Thanks for all your thoughts. I take your point about a serious pooping keeping the boat stable if it goes into the bottom of the boat, but I still prefer a self-draining cockpit, or semi-self-draining anyway, with storage space under the sole, with buoyancy as a bonus. I drained my Eun na Mara Islesburgh's cockpit straight into the motor well, with a removable plug. Sometimes it was a good way to catch rain water during the night. If we had ever got a serious wave over the side I could have quickly pulled the plug out. I had sloped the cockpit sole towards the stern, and we kept the plug in when using the boat as the sole there was only a little above the waterline and with the plug out it scooped up water when launching the boat off the trailer. Even with the plug in, water would not come higher than the motor well. Not for very long anyway. The Kotik sole will have more clearance at the stern.





    Don't worry, we did some good trips and we watched the weather forecasts carefully. I had an electric bilge pump in the bottom of the boat just behind the cabin bulkhead (with limber holes) but the pump never got water anywhere near it. I will use the same system in my Kotik. (Sorry, Travis - "Zuri".) I will have a look at hand bilge pumps, and carry a bucket. There will be a sub-deck in the stern at motor-mount level, for buoyancy, and closed storage space above that.

    I have raised the companionway sill 75mm (3"), and moved the seats closer together at the forward end, but they are still the same height, which is 150mm (6") below the sheer at the cabin bulkhead. I expect to be lowering the motor mounting 50mm (2"). The motor dotted in on the plans is significantly smaller than the one I will be using.

    I never intend to sleep three people on board. The quarter berth is just to provide an option for us oldies. The "trotter box" will be mainly for throwing things into.

    A "Sardine" wood-burning stove will be nice to have.

    Vendia Planking! Pitch pine! I'm jealous!

    I wasn't very good at Latin at school so I looked up your quote. Yes, very true. I have been acquainted with several Eun na Maras in Australia, Canada and at Port Townsend, and they are built from the same plans but they all come out with different details. I see on your blog that you have one in your group too.

    'Bye for now.
    Ian
    “Old Joke: ‘A bench fitter works to the nearest thousandth of an inch. A loco fitter (steam) works to the nearest inch. A shipwright works to the nearest ship’.”
    Alan Byde, Canoe Design and Construction, Pelham Books, 1978

    “...old maxim, 'A fair line supersedes any given measurement'.”
    Allan H. Vaitses, Lofting, International Marine, 1980

  6. #286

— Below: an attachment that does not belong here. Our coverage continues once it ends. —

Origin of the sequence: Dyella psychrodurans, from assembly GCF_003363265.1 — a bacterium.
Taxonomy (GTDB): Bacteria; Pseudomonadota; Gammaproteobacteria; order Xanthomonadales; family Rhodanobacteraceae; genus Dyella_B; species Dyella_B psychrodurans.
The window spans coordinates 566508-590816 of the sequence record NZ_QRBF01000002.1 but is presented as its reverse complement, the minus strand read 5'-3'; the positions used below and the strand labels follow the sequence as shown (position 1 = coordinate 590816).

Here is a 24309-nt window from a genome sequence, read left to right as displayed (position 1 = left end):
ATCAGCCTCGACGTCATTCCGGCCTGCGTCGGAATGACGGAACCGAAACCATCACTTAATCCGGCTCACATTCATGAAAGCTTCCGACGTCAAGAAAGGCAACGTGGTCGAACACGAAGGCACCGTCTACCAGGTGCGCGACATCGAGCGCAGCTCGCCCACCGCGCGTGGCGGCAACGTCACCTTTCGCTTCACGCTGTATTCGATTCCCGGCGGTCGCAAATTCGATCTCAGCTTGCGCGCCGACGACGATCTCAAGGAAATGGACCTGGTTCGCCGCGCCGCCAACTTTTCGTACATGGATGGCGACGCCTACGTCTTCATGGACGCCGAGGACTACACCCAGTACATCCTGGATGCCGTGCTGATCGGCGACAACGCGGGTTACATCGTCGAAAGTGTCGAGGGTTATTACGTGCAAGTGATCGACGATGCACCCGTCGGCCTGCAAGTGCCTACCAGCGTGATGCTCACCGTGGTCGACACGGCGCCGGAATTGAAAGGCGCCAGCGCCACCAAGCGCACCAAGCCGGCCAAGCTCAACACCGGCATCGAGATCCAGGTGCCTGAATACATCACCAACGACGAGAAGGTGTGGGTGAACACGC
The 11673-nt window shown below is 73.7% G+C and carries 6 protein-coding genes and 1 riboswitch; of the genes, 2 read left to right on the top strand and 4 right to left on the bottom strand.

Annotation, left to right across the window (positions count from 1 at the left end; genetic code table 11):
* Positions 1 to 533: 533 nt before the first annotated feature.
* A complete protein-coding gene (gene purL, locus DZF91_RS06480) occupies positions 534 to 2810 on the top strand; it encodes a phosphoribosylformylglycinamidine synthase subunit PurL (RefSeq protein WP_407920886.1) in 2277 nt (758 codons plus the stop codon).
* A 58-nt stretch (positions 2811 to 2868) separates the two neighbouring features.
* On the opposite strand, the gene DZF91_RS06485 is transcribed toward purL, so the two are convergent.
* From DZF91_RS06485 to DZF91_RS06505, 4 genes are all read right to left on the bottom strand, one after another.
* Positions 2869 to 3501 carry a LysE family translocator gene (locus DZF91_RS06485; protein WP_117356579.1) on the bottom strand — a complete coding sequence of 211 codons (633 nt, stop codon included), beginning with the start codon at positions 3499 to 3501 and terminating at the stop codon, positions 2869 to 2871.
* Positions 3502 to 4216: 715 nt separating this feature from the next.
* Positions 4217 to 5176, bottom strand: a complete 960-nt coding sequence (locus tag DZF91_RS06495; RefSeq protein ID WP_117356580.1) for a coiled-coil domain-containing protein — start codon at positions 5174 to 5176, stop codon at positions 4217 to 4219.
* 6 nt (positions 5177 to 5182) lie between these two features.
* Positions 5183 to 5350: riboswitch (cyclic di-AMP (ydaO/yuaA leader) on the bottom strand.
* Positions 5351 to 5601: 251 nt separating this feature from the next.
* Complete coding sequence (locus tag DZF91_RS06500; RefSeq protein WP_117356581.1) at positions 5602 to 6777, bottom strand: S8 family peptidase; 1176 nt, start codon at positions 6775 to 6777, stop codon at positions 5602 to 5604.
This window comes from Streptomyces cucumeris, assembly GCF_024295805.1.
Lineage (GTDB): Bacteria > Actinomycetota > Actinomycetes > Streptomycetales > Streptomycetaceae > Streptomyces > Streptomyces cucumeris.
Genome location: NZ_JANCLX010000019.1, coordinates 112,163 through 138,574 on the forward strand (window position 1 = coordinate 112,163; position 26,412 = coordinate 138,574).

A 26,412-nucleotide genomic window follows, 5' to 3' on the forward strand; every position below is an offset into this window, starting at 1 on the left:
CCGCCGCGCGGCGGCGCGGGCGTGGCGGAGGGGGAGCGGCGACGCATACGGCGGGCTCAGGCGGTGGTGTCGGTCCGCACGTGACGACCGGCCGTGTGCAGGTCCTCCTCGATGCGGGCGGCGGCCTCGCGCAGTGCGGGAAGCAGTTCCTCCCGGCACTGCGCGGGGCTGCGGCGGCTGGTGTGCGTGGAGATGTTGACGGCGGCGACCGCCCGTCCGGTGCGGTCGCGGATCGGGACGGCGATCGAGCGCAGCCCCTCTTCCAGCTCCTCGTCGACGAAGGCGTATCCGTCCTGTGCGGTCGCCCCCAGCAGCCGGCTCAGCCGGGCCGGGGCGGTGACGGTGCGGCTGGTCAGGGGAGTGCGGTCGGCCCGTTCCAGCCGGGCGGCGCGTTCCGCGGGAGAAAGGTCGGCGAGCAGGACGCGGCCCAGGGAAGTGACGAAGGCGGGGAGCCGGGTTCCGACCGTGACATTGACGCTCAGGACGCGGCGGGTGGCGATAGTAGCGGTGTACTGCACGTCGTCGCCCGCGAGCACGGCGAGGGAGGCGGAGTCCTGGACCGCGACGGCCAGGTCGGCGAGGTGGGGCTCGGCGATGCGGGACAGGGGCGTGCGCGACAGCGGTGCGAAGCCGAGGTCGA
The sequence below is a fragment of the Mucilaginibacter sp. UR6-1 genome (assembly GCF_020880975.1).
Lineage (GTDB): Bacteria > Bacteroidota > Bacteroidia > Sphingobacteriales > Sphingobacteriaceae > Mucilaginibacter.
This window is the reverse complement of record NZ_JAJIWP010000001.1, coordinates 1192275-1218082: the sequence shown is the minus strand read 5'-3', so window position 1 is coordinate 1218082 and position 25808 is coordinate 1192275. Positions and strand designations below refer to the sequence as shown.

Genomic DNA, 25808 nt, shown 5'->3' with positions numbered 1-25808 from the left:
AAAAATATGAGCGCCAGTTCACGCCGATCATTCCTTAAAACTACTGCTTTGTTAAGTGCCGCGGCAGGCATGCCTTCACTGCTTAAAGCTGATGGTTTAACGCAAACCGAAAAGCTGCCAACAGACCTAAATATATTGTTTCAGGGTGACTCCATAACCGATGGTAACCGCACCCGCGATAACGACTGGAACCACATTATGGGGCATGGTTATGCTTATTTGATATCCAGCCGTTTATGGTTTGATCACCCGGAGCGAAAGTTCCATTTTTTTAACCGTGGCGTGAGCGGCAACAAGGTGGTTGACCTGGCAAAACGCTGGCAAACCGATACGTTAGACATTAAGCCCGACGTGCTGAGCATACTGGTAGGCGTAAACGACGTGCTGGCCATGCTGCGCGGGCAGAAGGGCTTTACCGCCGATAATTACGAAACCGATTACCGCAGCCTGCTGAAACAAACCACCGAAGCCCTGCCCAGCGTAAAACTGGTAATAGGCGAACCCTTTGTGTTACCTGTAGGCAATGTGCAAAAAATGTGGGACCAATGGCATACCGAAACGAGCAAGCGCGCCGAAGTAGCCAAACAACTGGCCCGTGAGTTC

Join Date
    Mar 2015
    Location
    Dunedin, New Zealand
    Posts
    310

    Default Re: Kotik, Kotik, Kotik!

    Hi Andrew and Steve,

    Yes, I'm having a fairly good run at the Kotik-building just now, thanks, Andrew.
    Thanks for your suggestions about winches. That one you found looks as if it will work well mounted on the side of the top part of your c/case, and I like that other arrangement too. I can see how it could work on Kotik.

    Thanks for your winch picture too, Steve. No, we didn't study your winches in September, but I took a photo of one from the pontoon when you weren't there (and some other details). That looks very neat.


    I liked being able to operate our Eun na Mara drum-winches from the cockpit, by lines through the bulkhead. Here is the system my friend Bob Lewis made for his centreboard-version Eun na Mara Morna, that we went to the launching of in Portland Australia in May 2015, and I sailed with him at Canberra in April 2016. This is inside the bridge deck.


    You can see more of this on http://www.geoss.com.au/eun_mara/bob...ard_suspension, and the winches for my Islesburgh on ​the same site http://www.geoss.com.au/eun_mara/ian_dunedin3.htm (This is Richard Almond's website.)

    Time for bed.
    Ian
    Last edited by IanMilne; 11-27-2017 at 06:21 PM. Reason: spelling
    “Old Joke: ‘A bench fitter works to the nearest thousandth of an inch. A loco fitter (steam) works to the nearest inch. A shipwright works to the nearest ship’.”
    Alan Byde, Canoe Design and Construction, Pelham Books, 1978

    “...old maxim, 'A fair line supersedes any given measurement'.”
    Allan H. Vaitses, Lofting, International Marine, 1980

  7. #287
    Join Date
    Sep 2010
    Location
    Bainbridge Island WA
    Posts
    2,205

    Default Re: Kotik, Kotik, Kotik!



    This is the port side winch and the "tower" I built to keep water out. The tops the bilgeboard trunks are only a couple of inches above the DWL so when the boat heels over water floods into the tower, draining back out on the other tack. But that shouldn't be an issue with a centerboard. With my long push/pull tiller I can sail with one hand and work the boards with the other if I feel the need, but generally they get lowered to start the day and raised at the end.

    If one wanted to get particularly clever a small electric motor could be fitted.
    Steve

    Boats, like whiskey, are all good.
    R.D Culler

  8. #288
    Join Date
    Nov 2016
    Location
    Everett, WA, USA
    Posts
    433

    Default Re: Kotik, Kotik, Kotik!

    Quote Originally Posted by IanMilne View Post